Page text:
Tag: miscarriage

Bioethics Blogs

All the Difference in the World: Gender and the 2016 Election

by Alison Reiheld

ABSTRACT. In this paper, I analyze multiple aspects of how gender norms pervaded the 2016 election, from the way Clinton and Trump announced their presidency to the way masculinity and femininity were policed throughout the election. Examples include Hillary Clinton, Donald Trump, Barack Obama, and Gary Johnson. I also consider how some women who support Trump reacted to allegations about sexual harassment. The difference between running for President as a man and running for President as a woman makes all the difference in the world.

 

IMAGE DESCRIPTION: This image shows Donald Trump on the left and Hillary Clinton on the right. Trump’s eyes are narrowed, his brow furrowed. He looks serious, and there is no hint of a smile. On the right, Clinton has a composed look with a slight, close-mouthed smile, her eyes open to a typical degree. Both are white and have greying blonde hair.

The May 21, 2007 cover of TIME magazine showed a close-up image of Mitt Romney’s face with the cover tagline “. . . he looks like a President . . .”, the first of many such claims. In 2011, as Texas Governor Rick Perry geared up for a run at the presidency, Washington Post opinion writer Richard Cohen said that Perry “actually looks like a President” (Cohen 2011). The term, here, is used as praise. Yet the power of its use as an epithet when people fail to look adequately presidential cannot be understated. During the primaries for the 2016 election, while watching Republican candidate Carly Fiorina, Donald Trump said in front of a reporter, “Look at that face!

The views, opinions and positions expressed by these authors and blogs are theirs and do not necessarily represent that of the Bioethics Research Library and Kennedy Institute of Ethics or Georgetown University.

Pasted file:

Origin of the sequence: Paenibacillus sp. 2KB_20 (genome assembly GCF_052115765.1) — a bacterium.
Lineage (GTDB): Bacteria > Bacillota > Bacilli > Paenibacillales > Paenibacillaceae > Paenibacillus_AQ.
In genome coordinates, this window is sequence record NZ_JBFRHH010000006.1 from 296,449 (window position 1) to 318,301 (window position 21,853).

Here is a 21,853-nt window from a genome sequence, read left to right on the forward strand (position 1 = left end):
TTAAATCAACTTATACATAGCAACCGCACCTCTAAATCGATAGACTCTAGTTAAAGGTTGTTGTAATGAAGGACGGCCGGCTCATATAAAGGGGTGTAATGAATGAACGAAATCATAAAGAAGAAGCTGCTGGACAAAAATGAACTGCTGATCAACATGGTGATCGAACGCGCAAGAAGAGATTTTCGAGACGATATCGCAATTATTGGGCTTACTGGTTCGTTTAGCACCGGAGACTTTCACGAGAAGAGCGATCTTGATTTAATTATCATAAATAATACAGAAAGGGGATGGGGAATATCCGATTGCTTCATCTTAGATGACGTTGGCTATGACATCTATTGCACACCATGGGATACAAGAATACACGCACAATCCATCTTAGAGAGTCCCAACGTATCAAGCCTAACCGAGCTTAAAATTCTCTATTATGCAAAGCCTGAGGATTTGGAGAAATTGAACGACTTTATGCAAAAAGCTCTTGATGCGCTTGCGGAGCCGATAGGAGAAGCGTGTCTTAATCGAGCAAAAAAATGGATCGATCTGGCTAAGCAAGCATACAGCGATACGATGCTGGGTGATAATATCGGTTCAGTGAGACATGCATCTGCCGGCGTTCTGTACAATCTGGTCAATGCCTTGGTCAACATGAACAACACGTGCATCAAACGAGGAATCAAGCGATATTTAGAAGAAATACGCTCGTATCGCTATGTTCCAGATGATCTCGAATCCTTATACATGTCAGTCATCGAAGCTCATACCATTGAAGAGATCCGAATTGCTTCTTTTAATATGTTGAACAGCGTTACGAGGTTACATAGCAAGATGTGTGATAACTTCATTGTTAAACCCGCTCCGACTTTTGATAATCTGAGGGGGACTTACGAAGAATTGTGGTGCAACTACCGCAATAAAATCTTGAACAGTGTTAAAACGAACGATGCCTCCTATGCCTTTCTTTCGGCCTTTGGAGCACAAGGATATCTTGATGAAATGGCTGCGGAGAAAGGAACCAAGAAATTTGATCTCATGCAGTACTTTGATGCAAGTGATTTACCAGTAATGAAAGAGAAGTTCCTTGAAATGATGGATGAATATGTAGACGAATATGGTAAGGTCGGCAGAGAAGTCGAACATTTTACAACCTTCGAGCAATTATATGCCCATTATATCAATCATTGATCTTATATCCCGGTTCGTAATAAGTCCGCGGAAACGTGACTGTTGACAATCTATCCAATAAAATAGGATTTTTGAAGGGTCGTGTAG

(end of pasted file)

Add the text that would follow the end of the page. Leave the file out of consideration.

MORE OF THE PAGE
Bioethics Blogs

The Semantics of Therapy, Part II

A previous blog post of “The Semantics of Therapy” posed three questions about the human genome being a “patient” to be treated. One reader found the post “provocative and disturbing” and called for further explanation and discussion of the questions posed. That will take some time and several postings.

The first of the questions to be considered is this: If the “patient” is a genome, to whom does the researcher answer?   An answer from recent history may shed some light on this important issue.

33 infertile couples underwent a novel procedure at New Jersey’s Saint Barnabas Medical Center during the years 1996-2001. Embryologist Jacques Cohen used cytoplasmic transfer–ooplasm from the oocytes of fertile women was transferred into the eggs of infertile women–in the hope of establishing pregnancies in the latter. The outcome was 13 pregnancies and 17 babies from the Saint Barnabas experience (see accounts here and here).